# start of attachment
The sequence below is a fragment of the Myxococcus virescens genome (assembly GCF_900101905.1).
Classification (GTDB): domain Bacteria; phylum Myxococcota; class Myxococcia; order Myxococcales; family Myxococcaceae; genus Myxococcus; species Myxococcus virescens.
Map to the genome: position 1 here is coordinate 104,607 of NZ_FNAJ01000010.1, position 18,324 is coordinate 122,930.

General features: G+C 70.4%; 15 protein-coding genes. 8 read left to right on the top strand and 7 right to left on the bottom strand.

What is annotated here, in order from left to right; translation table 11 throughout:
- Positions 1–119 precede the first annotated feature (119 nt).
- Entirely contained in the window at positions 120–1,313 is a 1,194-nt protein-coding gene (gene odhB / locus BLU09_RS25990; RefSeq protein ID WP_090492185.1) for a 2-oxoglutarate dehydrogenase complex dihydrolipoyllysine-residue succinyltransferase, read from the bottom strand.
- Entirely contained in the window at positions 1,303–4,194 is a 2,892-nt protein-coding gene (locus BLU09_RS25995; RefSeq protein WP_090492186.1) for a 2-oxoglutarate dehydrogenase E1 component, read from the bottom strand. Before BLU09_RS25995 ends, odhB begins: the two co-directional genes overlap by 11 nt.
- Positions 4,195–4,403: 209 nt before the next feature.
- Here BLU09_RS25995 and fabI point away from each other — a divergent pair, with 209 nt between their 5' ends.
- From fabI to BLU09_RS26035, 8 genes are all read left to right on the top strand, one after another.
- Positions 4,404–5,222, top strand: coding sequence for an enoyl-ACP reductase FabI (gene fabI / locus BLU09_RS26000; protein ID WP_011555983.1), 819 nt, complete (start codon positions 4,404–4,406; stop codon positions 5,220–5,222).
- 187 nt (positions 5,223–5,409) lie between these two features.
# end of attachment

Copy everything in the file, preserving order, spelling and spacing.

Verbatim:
The sequence below is a fragment of the Myxococcus virescens genome (assembly GCF_900101905.1).
Classification (GTDB): domain Bacteria; phylum Myxococcota; class Myxococcia; order Myxococcales; family Myxococcaceae; genus Myxococcus; species Myxococcus virescens.
Map to the genome: position 1 here is coordinate 104,607 of NZ_FNAJ01000010.1, position 18,324 is coordinate 122,930.

General features: G+C 70.4%; 15 protein-coding genes. 8 read left to right on the top strand and 7 right to left on the bottom strand.

What is annotated here, in order from left to right; translation table 11 throughout:
- Positions 1–119 precede the first annotated feature (119 nt).
- Entirely contained in the window at positions 120–1,313 is a 1,194-nt protein-coding gene (gene odhB / locus BLU09_RS25990; RefSeq protein ID WP_090492185.1) for a 2-oxoglutarate dehydrogenase complex dihydrolipoyllysine-residue succinyltransferase, read from the bottom strand.
- Entirely contained in the window at positions 1,303–4,194 is a 2,892-nt protein-coding gene (locus BLU09_RS25995; RefSeq protein WP_090492186.1) for a 2-oxoglutarate dehydrogenase E1 component, read from the bottom strand. Before BLU09_RS25995 ends, odhB begins: the two co-directional genes overlap by 11 nt.
- Positions 4,195–4,403: 209 nt before the next feature.
- Here BLU09_RS25995 and fabI point away from each other — a divergent pair, with 209 nt between their 5' ends.
- From fabI to BLU09_RS26035, 8 genes are all read left to right on the top strand, one after another.
- Positions 4,404–5,222, top strand: coding sequence for an enoyl-ACP reductase FabI (gene fabI / locus BLU09_RS26000; protein ID WP_011555983.1), 819 nt, complete (start codon positions 4,404–4,406; stop codon positions 5,220–5,222).
- 187 nt (positions 5,223–5,409) lie between these two features.